April 23rd, 2010 9:11 AM by Lehel S.
New homebuyers will burn through the California's state tax credit no later than May 20, the California Association of Realtors, an industry group, said Wednesday.
Starting May 1, buyers who haven't owned a home in the previous three years and buyers of new homes will both become eligible for a $10,000 state tax credit. To fund the credit, the state allocated $100 million for each category of buyer. The legislation says that homebuyers have until Dec. 31 to claim the credit, but in an e-mail to its members on Friday, the CAR said that the money will be gone 10 to 20 days after the start date.
The CAR's deputy economist, Robert Kleinhenz, explained a simplified version of his math in an interview: $100 million of $10,000 tax credits allows for 10,000 new homebuyers. The CAR projects 64,000 sales statewide in May, a modest drop from the previous year, but still about 9.5 percent of the anticipated total sales for the year.
Using 30 years of homebuyer survey data, Kleinhenz said he knows that new homebuyers tend to get into the market when prices drop. In 2009, the CAR's survey showed that 47 percent of buyers were new to the market, and Kleinhenz said they expect half of homebuyers to be new in 2010. Half of 64,000 sales is 32,000 sales, triple the 10,000 homebuyer allocation.
There is some fuzziness in those rough numbers: Homebuyers can claim 5 percent of the value of the home up to $10,000, which means purchases for $200,000 or more qualify for the maximum credit. But Kleinhenz said his model accounts for lower claims on cheaper houses.
But he didn't account for the possibility that some homebuyers who may be delaying their April closing dates into May, to claim both the $8,000 federal credit and the credit from California, which could cause the fund to dry up even faster.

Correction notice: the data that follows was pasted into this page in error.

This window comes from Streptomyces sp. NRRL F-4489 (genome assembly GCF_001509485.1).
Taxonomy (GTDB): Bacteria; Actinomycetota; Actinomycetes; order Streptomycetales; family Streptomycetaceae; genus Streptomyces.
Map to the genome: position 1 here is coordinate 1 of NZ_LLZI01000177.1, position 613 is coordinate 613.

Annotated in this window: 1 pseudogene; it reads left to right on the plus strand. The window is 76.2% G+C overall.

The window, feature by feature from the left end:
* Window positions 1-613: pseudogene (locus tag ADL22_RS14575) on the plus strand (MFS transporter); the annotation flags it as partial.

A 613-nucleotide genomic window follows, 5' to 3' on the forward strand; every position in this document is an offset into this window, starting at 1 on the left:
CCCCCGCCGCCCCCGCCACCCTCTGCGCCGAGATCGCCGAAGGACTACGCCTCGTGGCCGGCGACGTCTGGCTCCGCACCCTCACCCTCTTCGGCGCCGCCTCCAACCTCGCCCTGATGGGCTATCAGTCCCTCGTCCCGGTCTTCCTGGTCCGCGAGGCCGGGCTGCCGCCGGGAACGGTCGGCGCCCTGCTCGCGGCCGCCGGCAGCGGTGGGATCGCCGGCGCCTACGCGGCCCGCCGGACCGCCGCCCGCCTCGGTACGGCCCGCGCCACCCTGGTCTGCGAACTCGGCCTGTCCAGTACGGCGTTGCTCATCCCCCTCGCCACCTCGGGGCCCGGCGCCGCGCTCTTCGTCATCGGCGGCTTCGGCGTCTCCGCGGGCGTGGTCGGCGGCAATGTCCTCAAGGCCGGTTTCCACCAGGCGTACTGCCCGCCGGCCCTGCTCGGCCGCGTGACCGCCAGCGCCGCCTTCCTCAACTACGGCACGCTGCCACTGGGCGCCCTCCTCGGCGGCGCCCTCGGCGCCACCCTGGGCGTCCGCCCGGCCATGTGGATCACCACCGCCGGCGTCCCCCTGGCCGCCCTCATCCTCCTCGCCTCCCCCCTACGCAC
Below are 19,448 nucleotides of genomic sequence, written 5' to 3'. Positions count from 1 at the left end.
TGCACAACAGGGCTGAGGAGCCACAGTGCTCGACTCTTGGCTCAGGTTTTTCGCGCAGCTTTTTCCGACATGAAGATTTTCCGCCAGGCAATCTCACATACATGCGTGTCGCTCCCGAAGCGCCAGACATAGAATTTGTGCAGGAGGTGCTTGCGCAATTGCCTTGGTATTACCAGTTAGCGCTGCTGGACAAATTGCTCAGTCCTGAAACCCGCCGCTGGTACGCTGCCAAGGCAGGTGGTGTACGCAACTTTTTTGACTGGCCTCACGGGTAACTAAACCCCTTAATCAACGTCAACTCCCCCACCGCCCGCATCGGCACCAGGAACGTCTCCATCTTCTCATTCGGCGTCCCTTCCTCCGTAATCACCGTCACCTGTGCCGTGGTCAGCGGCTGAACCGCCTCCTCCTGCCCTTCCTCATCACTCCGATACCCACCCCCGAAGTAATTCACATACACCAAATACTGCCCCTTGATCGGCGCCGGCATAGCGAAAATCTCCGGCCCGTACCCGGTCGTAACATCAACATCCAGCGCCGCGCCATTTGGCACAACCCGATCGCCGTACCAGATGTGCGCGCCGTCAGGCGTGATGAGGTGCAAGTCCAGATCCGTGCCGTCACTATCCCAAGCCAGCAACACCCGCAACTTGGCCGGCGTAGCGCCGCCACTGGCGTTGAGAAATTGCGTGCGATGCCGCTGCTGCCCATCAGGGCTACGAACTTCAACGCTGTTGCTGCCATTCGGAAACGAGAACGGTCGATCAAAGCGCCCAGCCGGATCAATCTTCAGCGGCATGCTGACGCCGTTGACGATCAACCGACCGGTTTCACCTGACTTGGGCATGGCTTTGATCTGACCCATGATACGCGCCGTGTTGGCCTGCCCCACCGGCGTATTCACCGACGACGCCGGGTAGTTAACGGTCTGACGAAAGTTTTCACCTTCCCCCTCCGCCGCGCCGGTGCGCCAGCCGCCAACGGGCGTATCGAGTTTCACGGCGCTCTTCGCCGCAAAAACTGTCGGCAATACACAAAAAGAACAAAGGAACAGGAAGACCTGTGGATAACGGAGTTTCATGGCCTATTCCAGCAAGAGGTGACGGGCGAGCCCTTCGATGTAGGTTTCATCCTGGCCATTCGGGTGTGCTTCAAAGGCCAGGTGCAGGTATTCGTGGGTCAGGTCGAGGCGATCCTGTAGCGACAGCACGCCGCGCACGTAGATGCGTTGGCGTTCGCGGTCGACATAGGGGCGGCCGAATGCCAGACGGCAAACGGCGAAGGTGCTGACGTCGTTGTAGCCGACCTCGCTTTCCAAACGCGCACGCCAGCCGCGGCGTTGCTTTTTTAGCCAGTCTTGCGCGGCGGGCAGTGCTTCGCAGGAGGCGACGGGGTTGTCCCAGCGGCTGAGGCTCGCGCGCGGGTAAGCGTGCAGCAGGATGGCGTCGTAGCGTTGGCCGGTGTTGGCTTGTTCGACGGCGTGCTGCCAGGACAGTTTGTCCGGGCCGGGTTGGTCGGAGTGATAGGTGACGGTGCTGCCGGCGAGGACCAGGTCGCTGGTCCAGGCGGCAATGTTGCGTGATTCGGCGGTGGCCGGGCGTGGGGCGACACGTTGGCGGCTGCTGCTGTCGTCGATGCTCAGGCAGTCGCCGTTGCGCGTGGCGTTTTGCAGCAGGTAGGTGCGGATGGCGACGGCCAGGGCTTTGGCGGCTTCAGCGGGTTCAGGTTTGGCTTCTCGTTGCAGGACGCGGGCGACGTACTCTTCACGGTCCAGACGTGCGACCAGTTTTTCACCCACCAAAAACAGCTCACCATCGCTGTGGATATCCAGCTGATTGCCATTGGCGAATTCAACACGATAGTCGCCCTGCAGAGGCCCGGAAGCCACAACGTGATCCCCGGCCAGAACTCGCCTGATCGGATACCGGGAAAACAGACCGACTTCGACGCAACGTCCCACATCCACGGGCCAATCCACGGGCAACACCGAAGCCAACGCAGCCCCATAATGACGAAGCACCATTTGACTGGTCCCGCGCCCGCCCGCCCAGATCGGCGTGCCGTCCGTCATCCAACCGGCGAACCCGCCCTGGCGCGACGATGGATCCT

The credit will be handed out on a first-come, first-served basis. Homebuyers have two weeks after they close on a house to send their paperwork to the Franchise Tax Board.
Chris Thornberg, an economist who closely tracks the housing market, said the calculations seemed pretty reasonable.
"One hundred million dollars isn't much money," he said.
Darryl Lucien, who worked on the tax credit legislation for Assemblywoman Anna Caballero, D-Salinas, said he didn't expect everyone to have enough income to take the full tax credit, which will extend its life a little.
And Kleinhenz said it's possible that some new homebuyers have already bought their homes after many rushed to complete purchases last year, when no one knew if the federal tax credit, originally set to expire in November, would be extended.
Andrea McCarthy, a spokeswoman for Gov. Arnold Schwarzenegger, an ardent supporter of the tax credit, said if the credit is used up speedily, that's a sign of how successful it has been.
Thornberg said he would be pleased if the tax credit wrapped up quickly.
"You know what's so obnoxious about it is most of these sales would have taken place anyway," he said. "Why are we spending taxpayer money to support this market? Maybe this beast will die forever, it's a waste of money."
Call staff writer Eric Wolff at 760-740-5412.
Correction: This article has been corrected to reflect that purchasers of existing houses can only claim their tax credit after the purchase date.